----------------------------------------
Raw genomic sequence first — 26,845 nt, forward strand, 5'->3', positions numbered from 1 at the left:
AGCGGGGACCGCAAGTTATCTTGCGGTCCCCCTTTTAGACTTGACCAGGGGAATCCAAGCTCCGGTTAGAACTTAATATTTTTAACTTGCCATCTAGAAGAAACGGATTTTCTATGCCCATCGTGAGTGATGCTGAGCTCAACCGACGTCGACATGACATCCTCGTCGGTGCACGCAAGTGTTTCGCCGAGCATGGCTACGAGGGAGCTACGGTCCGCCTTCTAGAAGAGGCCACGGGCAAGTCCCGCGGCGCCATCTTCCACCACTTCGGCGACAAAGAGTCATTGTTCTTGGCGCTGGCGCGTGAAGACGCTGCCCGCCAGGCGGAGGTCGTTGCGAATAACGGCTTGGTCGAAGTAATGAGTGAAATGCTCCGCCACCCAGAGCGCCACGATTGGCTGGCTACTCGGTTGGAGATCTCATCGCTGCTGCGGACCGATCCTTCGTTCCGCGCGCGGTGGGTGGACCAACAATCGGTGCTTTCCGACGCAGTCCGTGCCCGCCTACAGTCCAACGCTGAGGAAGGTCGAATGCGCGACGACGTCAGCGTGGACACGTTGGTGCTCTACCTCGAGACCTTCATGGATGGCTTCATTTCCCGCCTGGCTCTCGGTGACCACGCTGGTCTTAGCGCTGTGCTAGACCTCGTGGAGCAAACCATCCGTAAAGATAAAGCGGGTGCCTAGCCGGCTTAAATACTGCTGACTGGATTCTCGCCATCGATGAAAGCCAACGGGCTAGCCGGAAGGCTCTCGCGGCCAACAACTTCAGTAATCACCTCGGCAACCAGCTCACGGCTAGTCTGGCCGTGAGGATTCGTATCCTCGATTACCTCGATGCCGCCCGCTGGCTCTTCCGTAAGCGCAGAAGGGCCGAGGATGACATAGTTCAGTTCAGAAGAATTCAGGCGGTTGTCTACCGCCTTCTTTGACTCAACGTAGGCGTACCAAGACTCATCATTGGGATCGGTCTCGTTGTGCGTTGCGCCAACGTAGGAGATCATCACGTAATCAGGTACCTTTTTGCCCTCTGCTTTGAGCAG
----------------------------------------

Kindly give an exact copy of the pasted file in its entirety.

Raw genomic sequence first — 26,845 nt, forward strand, 5'->3', positions numbered from 1 at the left:
AGCGGGGACCGCAAGTTATCTTGCGGTCCCCCTTTTAGACTTGACCAGGGGAATCCAAGCTCCGGTTAGAACTTAATATTTTTAACTTGCCATCTAGAAGAAACGGATTTTCTATGCCCATCGTGAGTGATGCTGAGCTCAACCGACGTCGACATGACATCCTCGTCGGTGCACGCAAGTGTTTCGCCGAGCATGGCTACGAGGGAGCTACGGTCCGCCTTCTAGAAGAGGCCACGGGCAAGTCCCGCGGCGCCATCTTCCACCACTTCGGCGACAAAGAGTCATTGTTCTTGGCGCTGGCGCGTGAAGACGCTGCCCGCCAGGCGGAGGTCGTTGCGAATAACGGCTTGGTCGAAGTAATGAGTGAAATGCTCCGCCACCCAGAGCGCCACGATTGGCTGGCTACTCGGTTGGAGATCTCATCGCTGCTGCGGACCGATCCTTCGTTCCGCGCGCGGTGGGTGGACCAACAATCGGTGCTTTCCGACGCAGTCCGTGCCCGCCTACAGTCCAACGCTGAGGAAGGTCGAATGCGCGACGACGTCAGCGTGGACACGTTGGTGCTCTACCTCGAGACCTTCATGGATGGCTTCATTTCCCGCCTGGCTCTCGGTGACCACGCTGGTCTTAGCGCTGTGCTAGACCTCGTGGAGCAAACCATCCGTAAAGATAAAGCGGGTGCCTAGCCGGCTTAAATACTGCTGACTGGATTCTCGCCATCGATGAAAGCCAACGGGCTAGCCGGAAGGCTCTCGCGGCCAACAACTTCAGTAATCACCTCGGCAACCAGCTCACGGCTAGTCTGGCCGTGAGGATTCGTATCCTCGATTACCTCGATGCCGCCCGCTGGCTCTTCCGTAAGCGCAGAAGGGCCGAGGATGACATAGTTCAGTTCAGAAGAATTCAGGCGGTTGTCTACCGCCTTCTTTGACTCAACGTAGGCGTACCAAGACTCATCATTGGGATCGGTCTCGTTGTGCGTTGCGCCAACGTAGGAGATCATCACGTAATCAGGTACCTTTTTGCCCTCTGCTTTGAGCAG